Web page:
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Where? (Page 2)

We are living in difficult, and for some, dark times. People are asking, ‘Where is God?’. When tragedy strikes or things go seriously wrong, people often ask that question.

Recently I was speaking to a good friend who is a hospital chaplain. He sees a lot of sorrow, but recently it got a bit closer. A school friend of his lost his wife to cancer and four months later one of his two sons died from a heart attack aged 38. He was asking, “Where is God when I need him?”.

That kind of story is being repeated many times over with the Coronavirus pandemic, and it’s nothing new. Over thousands of years, people have been asking these questions in times of uncertainty and stress. Think of Job. He lost everything: his 10 children, most of his staff, his huge portfolio of assets and finally his health. He cried out, ‘where then is my hope— who can see any hope for me?’, and, ‘If only I
knew where to find him; if only I could go to his dwelling!’ (Job 17:15; Job 23:3)

The Psalmist cried out, ‘My tears have been my food day and night, while people…[and] my foes… say to me all day long, “Where is your God?” ‘(Psalm 42:3 & 10). Another Psalmist, Ethan the Ezrahite, cried out, ‘Lord, where is your former great love which in your faithfulness you swore to David?’ (Psalm 89:49) The good news is that these people knew, and later acknowledged, that God was indeed there for them and would come to their rescue in some way.

For example, notice the progression in Psalm 54 (of David):
1. Save me, O God, by your name; vindicate me by your might.
4. Surely God is my help; the Lord is the one who sustains me.
7. You have delivered me from all my troubles and my eyes have looked in triumph on
my foes.
At the end of Psalm 42 the Psalmist says to himself, ‘Put your hope in God, for I will yet praise him, my Saviour and my God’.

As for Job, after a long time of waiting, ‘the LORD restored his fortunes and gave him twice as much as he had before’ and ‘blessed the latter part of [his] life more than the former part.’ (Job 42: 10, 12).

In Psalm 139, David affirms that there is nowhere he could be where God is not present: ‘Where can I go from your Spirit? Where can I flee from your presence? If I go up to the heavens, you are there; if I make my bed in the depths, you are there. If I rise on the wings of the dawn, if I settle on the far side of the sea, even there your hand will guide me, your right hand will hold me fast’. (verses’ 7-10)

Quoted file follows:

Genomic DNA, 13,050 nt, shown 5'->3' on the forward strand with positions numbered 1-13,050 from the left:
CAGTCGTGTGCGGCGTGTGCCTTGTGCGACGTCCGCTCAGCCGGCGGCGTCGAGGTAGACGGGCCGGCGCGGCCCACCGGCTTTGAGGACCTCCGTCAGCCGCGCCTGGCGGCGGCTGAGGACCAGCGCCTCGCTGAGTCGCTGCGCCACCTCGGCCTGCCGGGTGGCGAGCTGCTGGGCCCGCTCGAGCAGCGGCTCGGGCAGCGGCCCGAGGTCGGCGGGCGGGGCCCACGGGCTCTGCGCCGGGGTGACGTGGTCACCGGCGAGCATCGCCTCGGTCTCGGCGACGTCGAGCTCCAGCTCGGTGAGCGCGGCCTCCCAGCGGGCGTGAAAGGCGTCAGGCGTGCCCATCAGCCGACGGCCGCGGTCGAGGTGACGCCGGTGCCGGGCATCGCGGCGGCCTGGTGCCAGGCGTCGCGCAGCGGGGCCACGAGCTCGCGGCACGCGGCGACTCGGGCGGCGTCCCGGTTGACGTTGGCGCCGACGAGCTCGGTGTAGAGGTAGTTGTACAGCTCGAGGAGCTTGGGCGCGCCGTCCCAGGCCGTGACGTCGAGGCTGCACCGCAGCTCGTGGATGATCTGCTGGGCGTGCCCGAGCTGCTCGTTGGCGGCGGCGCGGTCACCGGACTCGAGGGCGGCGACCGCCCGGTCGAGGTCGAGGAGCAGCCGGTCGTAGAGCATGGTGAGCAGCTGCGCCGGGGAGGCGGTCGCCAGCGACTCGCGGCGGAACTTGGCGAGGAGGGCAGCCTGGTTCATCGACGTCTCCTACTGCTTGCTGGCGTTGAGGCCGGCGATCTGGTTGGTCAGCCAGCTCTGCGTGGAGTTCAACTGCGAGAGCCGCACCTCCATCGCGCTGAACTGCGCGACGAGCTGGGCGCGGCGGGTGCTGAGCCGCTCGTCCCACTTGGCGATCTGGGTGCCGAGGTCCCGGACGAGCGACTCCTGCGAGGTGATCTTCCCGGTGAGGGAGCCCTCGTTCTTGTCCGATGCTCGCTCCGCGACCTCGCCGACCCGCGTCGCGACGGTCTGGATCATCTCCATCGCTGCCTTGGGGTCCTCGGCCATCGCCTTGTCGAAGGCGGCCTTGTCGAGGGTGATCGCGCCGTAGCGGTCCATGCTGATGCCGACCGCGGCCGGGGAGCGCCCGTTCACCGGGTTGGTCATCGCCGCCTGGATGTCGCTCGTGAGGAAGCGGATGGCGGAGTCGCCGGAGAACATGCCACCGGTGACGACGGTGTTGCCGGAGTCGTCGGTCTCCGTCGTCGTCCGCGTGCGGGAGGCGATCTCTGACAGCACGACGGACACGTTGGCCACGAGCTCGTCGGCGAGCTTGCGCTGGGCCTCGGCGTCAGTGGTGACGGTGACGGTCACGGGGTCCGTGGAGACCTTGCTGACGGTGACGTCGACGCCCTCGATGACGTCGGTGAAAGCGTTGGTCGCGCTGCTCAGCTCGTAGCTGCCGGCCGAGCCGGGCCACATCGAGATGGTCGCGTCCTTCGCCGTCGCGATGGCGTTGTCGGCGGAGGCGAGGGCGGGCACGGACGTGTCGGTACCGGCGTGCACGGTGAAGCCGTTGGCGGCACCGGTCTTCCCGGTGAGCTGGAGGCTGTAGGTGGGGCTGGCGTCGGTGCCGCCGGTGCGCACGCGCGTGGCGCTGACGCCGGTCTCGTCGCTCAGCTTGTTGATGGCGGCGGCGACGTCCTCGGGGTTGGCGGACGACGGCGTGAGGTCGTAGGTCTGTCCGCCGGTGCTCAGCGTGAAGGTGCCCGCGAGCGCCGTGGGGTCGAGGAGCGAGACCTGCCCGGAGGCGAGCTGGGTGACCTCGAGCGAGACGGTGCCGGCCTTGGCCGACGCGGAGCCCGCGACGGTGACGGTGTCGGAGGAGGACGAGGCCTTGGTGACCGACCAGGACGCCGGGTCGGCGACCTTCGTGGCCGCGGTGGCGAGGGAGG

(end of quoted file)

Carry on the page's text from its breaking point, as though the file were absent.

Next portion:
Do you know the legend of the Cherokee Indian youths’ rite of Passage? His father takes him into the forest, blindfolds him and leaves him alone. He is required to sit on a stump the whole night and not remove the blindfold until the rays of the morning sun shine through it. He cannot cry out for help to anyone. Once he survives the night, he is a man.

The boy is naturally terrified. He can hear all kinds of noises; wild animals must surely he around; maybe even some human does him harm. Finally, after a horrific night, the sun appears and he removes the blindfold. He then discovers that his father was sitting on the stump next to him, watching the entire night, protecting his son from harm. We, too, are never alone. Even when we don’t know it, God is watching
over us, sitting on the stump beside us. Just because we can’t see God, doesn’t mean he is not there.

There are many occasions when God promises never to abandon his people. For example, ‘the LORD your God goes with you; he will never leave you nor forsake you’ (Deut. 31:6,8; see also Joshua 1:5). Remember the words of Jesus to his disciples in Matthew 28:20: “And surely I am with you always, to the very end of the age.” The writer to the Hebrews confirmed this: ‘…God has said, “Never will I leave you; never will I forsake you.”’

The Lord does not always appear to be present, but he constantly emphasized the need for faith, often asking people, “Where is your faith?”. Remember, ‘we live by faith, and not by sight’ (2 Cor 5:7) and ‘faith is confidence in what we hope for and assurance about what we do not see‘ (Heb. 11:1).

– Ivan.

Recommended reading: Footprints in the Sand

In the beginning